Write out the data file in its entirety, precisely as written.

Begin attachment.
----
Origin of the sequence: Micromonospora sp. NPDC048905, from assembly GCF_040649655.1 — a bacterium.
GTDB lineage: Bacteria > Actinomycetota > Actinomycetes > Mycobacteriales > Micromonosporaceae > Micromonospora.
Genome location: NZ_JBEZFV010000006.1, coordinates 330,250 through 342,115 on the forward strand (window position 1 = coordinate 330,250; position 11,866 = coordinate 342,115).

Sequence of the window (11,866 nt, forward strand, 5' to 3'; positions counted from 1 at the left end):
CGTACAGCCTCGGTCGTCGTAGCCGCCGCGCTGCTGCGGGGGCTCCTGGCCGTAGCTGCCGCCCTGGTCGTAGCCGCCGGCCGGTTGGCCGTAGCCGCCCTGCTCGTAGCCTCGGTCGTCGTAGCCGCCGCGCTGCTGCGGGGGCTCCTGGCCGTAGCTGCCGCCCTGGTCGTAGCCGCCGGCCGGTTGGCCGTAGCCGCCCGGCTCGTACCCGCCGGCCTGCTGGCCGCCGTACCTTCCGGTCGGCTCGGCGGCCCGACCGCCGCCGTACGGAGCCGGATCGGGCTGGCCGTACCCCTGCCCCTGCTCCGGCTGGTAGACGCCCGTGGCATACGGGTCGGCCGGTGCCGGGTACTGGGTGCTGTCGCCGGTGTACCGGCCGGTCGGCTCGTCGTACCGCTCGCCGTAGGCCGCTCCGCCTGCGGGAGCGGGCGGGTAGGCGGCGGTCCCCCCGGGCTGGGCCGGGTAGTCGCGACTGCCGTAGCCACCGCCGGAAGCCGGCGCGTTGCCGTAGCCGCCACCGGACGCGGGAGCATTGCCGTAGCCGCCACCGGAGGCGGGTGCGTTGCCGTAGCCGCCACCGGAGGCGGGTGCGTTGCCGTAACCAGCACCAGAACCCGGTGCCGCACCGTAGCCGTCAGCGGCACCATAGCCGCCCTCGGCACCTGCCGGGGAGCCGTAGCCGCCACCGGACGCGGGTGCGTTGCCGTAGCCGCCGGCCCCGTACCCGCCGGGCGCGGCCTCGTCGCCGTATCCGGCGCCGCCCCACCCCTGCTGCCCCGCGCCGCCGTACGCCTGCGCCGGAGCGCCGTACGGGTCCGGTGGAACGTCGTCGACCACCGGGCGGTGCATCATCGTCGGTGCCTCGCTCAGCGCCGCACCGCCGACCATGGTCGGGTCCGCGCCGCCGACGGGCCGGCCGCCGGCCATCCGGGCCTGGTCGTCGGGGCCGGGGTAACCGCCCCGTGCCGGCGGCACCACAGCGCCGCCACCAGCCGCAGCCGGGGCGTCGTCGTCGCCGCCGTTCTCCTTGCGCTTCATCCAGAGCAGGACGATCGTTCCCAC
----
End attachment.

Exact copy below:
Origin of the sequence: Micromonospora sp. NPDC048905, from assembly GCF_040649655.1 — a bacterium.
GTDB lineage: Bacteria > Actinomycetota > Actinomycetes > Mycobacteriales > Micromonosporaceae > Micromonospora.
Genome location: NZ_JBEZFV010000006.1, coordinates 330,250 through 342,115 on the forward strand (window position 1 = coordinate 330,250; position 11,866 = coordinate 342,115).

Sequence of the window (11,866 nt, forward strand, 5' to 3'; positions counted from 1 at the left end):
CGTACAGCCTCGGTCGTCGTAGCCGCCGCGCTGCTGCGGGGGCTCCTGGCCGTAGCTGCCGCCCTGGTCGTAGCCGCCGGCCGGTTGGCCGTAGCCGCCCTGCTCGTAGCCTCGGTCGTCGTAGCCGCCGCGCTGCTGCGGGGGCTCCTGGCCGTAGCTGCCGCCCTGGTCGTAGCCGCCGGCCGGTTGGCCGTAGCCGCCCGGCTCGTACCCGCCGGCCTGCTGGCCGCCGTACCTTCCGGTCGGCTCGGCGGCCCGACCGCCGCCGTACGGAGCCGGATCGGGCTGGCCGTACCCCTGCCCCTGCTCCGGCTGGTAGACGCCCGTGGCATACGGGTCGGCCGGTGCCGGGTACTGGGTGCTGTCGCCGGTGTACCGGCCGGTCGGCTCGTCGTACCGCTCGCCGTAGGCCGCTCCGCCTGCGGGAGCGGGCGGGTAGGCGGCGGTCCCCCCGGGCTGGGCCGGGTAGTCGCGACTGCCGTAGCCACCGCCGGAAGCCGGCGCGTTGCCGTAGCCGCCACCGGACGCGGGAGCATTGCCGTAGCCGCCACCGGAGGCGGGTGCGTTGCCGTAGCCGCCACCGGAGGCGGGTGCGTTGCCGTAACCAGCACCAGAACCCGGTGCCGCACCGTAGCCGTCAGCGGCACCATAGCCGCCCTCGGCACCTGCCGGGGAGCCGTAGCCGCCACCGGACGCGGGTGCGTTGCCGTAGCCGCCGGCCCCGTACCCGCCGGGCGCGGCCTCGTCGCCGTATCCGGCGCCGCCCCACCCCTGCTGCCCCGCGCCGCCGTACGCCTGCGCCGGAGCGCCGTACGGGTCCGGTGGAACGTCGTCGACCACCGGGCGGTGCATCATCGTCGGTGCCTCGCTCAGCGCCGCACCGCCGACCATGGTCGGGTCCGCGCCGCCGACGGGCCGGCCGCCGGCCATCCGGGCCTGGTCGTCGGGGCCGGGGTAACCGCCCCGTGCCGGCGGCACCACAGCGCCGCCACCAGCCGCAGCCGGGGCGTCGTCGTCGCCGCCGTTCTCCTTGCGCTTCATCCAGAGCAGGACGATCGTTCCCAC